As for many baby boomers, the Apollo moon landing made a huge impression on young Bill Finger, as he now notes in his artist statement for Ground Control. The Curiosity rover on Mars today is a small feat compared to that great miracle conveyed back in the day of three- network, black-and-white TV images beamed into our astonished suburban living rooms. Finger is a photographer who shoots small domestic dioramas, only his bear mysterious traces of moondust—an astronaut clambers into the attic, a muddy forest trail bears the imprint of a moon boot, and tiny rockets stand at the ready for blastoff. All these images would've been perfect for the World's Fair–commemorating Skyward! exhibit just seen at Bumbershoot, since Finger is similarly recalling those retro-futuristic dreams: the space race, JFK, and flying cars parked in the driveway. Space exploration is today the less-heroic domain of robots. Instead of Neil Armstrong, we have WALL-E, Curiosity, and R2-D2. Astronauts were once like gods to us. Now they've been shrunk to the size of G.I. Joe dolls. Space has somehow been reduced and desanctified. Finger's nostalgic little vignettes are thus both playful and slightly sad. The promise of manned space travel now seems as distant as the stars themselves.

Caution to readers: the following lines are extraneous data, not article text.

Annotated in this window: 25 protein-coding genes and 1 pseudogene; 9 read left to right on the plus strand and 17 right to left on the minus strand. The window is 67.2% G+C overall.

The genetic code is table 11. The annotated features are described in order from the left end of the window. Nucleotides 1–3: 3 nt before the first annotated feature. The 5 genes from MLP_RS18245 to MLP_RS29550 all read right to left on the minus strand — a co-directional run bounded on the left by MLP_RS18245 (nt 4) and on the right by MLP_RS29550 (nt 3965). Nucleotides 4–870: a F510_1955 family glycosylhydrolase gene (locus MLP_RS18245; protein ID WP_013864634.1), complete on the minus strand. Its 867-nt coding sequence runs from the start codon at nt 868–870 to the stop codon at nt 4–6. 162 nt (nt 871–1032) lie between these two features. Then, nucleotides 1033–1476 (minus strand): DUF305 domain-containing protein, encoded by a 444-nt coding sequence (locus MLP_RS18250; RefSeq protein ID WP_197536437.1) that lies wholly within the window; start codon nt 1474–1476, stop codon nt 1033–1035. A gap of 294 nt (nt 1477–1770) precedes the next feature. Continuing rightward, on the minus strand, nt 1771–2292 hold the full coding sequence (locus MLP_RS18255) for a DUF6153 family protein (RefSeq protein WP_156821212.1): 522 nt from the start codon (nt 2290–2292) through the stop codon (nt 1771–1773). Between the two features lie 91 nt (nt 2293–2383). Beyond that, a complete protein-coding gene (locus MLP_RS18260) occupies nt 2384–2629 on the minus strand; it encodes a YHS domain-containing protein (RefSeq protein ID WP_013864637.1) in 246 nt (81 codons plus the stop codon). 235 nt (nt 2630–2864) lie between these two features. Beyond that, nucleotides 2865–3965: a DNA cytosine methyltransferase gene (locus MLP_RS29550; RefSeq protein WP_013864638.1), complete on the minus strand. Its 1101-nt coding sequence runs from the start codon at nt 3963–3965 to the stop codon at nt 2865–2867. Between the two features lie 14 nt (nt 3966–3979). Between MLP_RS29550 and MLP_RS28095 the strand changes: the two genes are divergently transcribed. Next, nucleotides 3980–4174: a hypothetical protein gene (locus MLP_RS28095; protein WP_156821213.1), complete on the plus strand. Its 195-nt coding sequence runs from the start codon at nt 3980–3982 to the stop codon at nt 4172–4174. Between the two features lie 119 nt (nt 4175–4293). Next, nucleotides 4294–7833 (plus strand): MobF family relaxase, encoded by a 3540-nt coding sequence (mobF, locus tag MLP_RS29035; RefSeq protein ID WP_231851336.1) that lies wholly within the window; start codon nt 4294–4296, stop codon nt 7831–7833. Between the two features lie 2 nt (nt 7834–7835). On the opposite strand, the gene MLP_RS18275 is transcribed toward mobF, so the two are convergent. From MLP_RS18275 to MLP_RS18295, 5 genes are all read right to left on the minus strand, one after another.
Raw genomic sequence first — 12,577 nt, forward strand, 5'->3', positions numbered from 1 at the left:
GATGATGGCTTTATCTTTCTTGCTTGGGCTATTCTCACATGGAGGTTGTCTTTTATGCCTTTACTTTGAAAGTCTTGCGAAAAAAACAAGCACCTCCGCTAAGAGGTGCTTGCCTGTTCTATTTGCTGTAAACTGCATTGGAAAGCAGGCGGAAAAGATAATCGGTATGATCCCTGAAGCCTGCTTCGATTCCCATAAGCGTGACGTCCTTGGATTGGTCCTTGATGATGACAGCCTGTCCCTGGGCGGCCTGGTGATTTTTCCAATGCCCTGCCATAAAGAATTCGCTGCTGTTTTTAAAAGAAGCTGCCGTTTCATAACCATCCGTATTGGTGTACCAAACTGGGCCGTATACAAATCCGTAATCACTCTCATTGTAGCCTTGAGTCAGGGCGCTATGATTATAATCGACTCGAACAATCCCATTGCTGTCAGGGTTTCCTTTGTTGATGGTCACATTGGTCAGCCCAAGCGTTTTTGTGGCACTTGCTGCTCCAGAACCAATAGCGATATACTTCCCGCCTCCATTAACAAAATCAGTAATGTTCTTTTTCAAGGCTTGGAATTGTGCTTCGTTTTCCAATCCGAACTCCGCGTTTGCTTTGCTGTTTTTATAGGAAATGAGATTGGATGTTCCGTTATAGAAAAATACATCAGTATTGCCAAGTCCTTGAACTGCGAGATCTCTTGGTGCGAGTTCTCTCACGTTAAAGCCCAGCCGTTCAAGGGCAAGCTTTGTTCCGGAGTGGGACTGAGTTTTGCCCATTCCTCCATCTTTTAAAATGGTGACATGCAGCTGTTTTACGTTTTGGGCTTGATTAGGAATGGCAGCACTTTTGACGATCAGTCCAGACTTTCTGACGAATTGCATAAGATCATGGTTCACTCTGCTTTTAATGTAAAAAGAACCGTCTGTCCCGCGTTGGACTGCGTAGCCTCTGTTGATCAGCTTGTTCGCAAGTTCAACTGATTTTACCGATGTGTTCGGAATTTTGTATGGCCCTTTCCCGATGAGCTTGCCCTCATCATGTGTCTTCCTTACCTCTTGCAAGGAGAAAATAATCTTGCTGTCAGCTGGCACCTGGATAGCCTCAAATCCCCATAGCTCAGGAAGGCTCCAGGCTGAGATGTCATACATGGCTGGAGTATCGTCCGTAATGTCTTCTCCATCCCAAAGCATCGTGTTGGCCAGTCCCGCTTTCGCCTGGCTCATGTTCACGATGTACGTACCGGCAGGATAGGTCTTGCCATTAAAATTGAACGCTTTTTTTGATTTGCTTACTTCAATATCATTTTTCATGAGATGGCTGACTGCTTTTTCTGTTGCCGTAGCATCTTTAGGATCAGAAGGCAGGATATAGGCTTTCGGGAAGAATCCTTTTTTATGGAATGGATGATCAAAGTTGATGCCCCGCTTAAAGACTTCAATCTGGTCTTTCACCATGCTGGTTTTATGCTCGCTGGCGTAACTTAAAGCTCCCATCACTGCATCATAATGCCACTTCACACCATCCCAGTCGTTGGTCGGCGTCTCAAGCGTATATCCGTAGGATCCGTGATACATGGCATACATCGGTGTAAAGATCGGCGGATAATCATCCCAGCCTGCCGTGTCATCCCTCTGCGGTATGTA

Punch Gallery, 119 Prefontaine Place S. (Tashiro Kaplan Building), 621-1945, punchgallery.org. Free. noon-5 p.m. Thurs.-Sat. Ends Sept. 29.